You'll often see positive news stories coming out of the tech press involving robotics projects that are designed to help people with mobility issues. Exoskeletons, like Toyota's WelWalk, ReWalk, and Ekso Bionics' eponymous walking frame, help people regain the use of their legs. Sit-stand wheelchairs are currently gaining lots of attention, and they do offer, for many people, much greater freedom and independence than standard chairs. But more often than not, they're designed for people with specific disability requirements -- and that means not everyone will get to use them.
Not all disabilities are the same, and because they manifest themselves in different ways, it's hard to make generalizations. Incredibly advanced, lightweight exoskeletons and sit-stand chairs are only really suitable for individuals with good upper-body strength. People with lower spinal injuries or conditions that affect only their leg muscles, for instance, may be able to use them. But for those with neuromuscular disorders, for example, even a sit-stand chair would be too much of a strain on their bodies.
Mark Womersley has Spinal Muscular Atrophy, Type 2, an inherited degenerative neuromuscular condition that, as the name implies, causes the muscles to atrophy. He has never walked, has little strength in his arms and hands, and has used a powered wheelchair since the age of five. He explained to Engadget that the lack of strength has "progressed over the years," because as he grew bigger, his muscular structure did not.
In order to control his wheelchair, he uses a midi joystick that's controlled by just his thumb, with the rest of his arm strapped down. Beneath that, a heater keeps his hand and forearm warm to help mitigate the problems caused by cold weather. The chair has also been customized so that he can raise and lower the seat, in order to better communicate with people who are taller than him. Plus, he can adjust the angle of his legs and back to ensure that his body isn't remaining in one position all day. The chair has also been fitted with Bluetooth, so that his joystick can pull double duty as a computer mouse, and it can even interact with his smartphone. Speech software, meanwhile, matured at the same time that he found it "more and more difficult to use a keyboard to type," enabling him both to go online and to write.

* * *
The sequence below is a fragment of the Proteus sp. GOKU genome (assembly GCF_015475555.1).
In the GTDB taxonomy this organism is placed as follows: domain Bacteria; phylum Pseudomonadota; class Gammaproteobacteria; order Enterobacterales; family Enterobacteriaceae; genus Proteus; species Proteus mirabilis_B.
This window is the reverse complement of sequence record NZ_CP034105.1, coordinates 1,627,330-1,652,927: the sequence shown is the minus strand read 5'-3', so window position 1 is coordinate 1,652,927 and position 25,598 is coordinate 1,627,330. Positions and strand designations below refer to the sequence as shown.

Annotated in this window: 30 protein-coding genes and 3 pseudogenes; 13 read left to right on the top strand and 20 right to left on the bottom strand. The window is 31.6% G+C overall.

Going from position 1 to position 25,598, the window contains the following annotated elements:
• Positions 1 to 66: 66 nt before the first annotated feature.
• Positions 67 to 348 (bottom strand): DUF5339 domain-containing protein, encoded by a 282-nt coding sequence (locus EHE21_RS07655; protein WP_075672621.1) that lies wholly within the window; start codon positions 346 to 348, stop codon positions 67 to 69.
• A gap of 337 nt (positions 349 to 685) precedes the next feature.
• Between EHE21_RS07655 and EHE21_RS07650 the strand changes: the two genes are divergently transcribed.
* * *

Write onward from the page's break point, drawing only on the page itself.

When it comes to all of the gee-whiz coverage of new assistive devices, Womersley said that he "tends not to get excited about new technology." The hardware that gets the most glowing coverage is "either a prototype that you never see or hear of again," or "so expensive that the price is prohibitive." He feels that most companies' researchers take a one-size-fits-all approach, "with the 'one size' generally being people who are paraplegic and suchlike."
The media is culpable too, including Engadget, since there is an obvious tendency toward so-called inspiration porn when covering topics of disability. Womersley said that stories talking about devices that "could replace the need for wheelchairs" are often reliant on a belief that all disabled people "are the same generic entity." But the truth, he added, is that there is no such thing as a "plug and play mobility vehicle." Womersley thinks that devices like Laddroller and ReWalk aren't "practical or functional for many disabled people."
The cost of the equipment is rarely discussed, but it can often be prohibitively expensive for people with disabilities. The US Bureau of Labor Statistics found that the unemployment rate of disabled people was 10.5 percent, as opposed to 4.5 percent for non-disabled people. A 2017 report by Britain's Equality and Human Rights Commission found that disabled people are twice as likely to live in poverty. The same study also found that fewer than half of all disabled adults are in work, and they earn significantly less as their non-disabled peers. Which is an issue, given that the WHO believes that more than a billion people worldwide are disabled. Mark says that, back when he could drive, his customized vehicle cost £50,000 ($67,943), while a bespoke wheelchair costs between £18,000 and £25,000 ($24,440–$33,945). An Ekso GT Exoskeleton, for comparison, costs around $160,000.
Even if these companies wanted to address people with neuromuscular disorders more generally, it's not that easy. There doesn't appear to be a lot of data that would help identify the number of people who would potentially be left behind in a robotic revolution. In the US and the UK, several agencies, charities and advocacy groups were unable to say how many people had neuromuscular disorders. And because this data isn't being collected, it's hard to identify the size of the issue to better direct researchers and entrepreneurs. And it's worth noting that tailoring chairs to suit individual needs will also inevitably increase the cost.
Companies like Microsoft and Google have recently demonstrated a commitment to improving accessibility for their users. In an interview with Engadget, Microsoft's Jenny Lay-Flurrie said that the company is looking for ways to develop better tools for disabled people. The company has pledged $25 million in the next five years to develop AI solutions to help people. Google, meanwhile, is leveraging its AI know-how to help people build better assistive speech devices. And if there's any hope on the horizon, it's that new manufacturing techniques -- like 3D printing -- will help make things cheaper in the future. In order for us to get there, however, companies need to put in a lot more effort.